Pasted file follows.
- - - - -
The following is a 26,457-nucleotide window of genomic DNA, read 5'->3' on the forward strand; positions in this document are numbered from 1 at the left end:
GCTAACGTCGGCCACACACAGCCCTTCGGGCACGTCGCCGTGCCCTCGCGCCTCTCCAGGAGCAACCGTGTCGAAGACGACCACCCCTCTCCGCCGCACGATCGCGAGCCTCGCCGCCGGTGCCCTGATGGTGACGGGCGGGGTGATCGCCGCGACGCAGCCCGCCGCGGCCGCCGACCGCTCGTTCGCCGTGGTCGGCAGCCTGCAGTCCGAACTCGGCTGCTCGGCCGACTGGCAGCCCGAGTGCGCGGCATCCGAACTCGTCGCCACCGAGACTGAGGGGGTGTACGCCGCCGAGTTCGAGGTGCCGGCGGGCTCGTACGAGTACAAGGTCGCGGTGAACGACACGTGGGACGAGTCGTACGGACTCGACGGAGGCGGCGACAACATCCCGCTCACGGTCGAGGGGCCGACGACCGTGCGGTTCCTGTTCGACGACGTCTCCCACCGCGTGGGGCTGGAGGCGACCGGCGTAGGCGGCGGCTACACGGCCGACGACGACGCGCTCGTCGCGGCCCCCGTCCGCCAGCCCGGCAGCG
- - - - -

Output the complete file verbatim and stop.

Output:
The following is a 26,457-nucleotide window of genomic DNA, read 5'->3' on the forward strand; positions in this document are numbered from 1 at the left end:
GCTAACGTCGGCCACACACAGCCCTTCGGGCACGTCGCCGTGCCCTCGCGCCTCTCCAGGAGCAACCGTGTCGAAGACGACCACCCCTCTCCGCCGCACGATCGCGAGCCTCGCCGCCGGTGCCCTGATGGTGACGGGCGGGGTGATCGCCGCGACGCAGCCCGCCGCGGCCGCCGACCGCTCGTTCGCCGTGGTCGGCAGCCTGCAGTCCGAACTCGGCTGCTCGGCCGACTGGCAGCCCGAGTGCGCGGCATCCGAACTCGTCGCCACCGAGACTGAGGGGGTGTACGCCGCCGAGTTCGAGGTGCCGGCGGGCTCGTACGAGTACAAGGTCGCGGTGAACGACACGTGGGACGAGTCGTACGGACTCGACGGAGGCGGCGACAACATCCCGCTCACGGTCGAGGGGCCGACGACCGTGCGGTTCCTGTTCGACGACGTCTCCCACCGCGTGGGGCTGGAGGCGACCGGCGTAGGCGGCGGCTACACGGCCGACGACGACGCGCTCGTCGCGGCCCCCGTCCGCCAGCCCGGCAGCG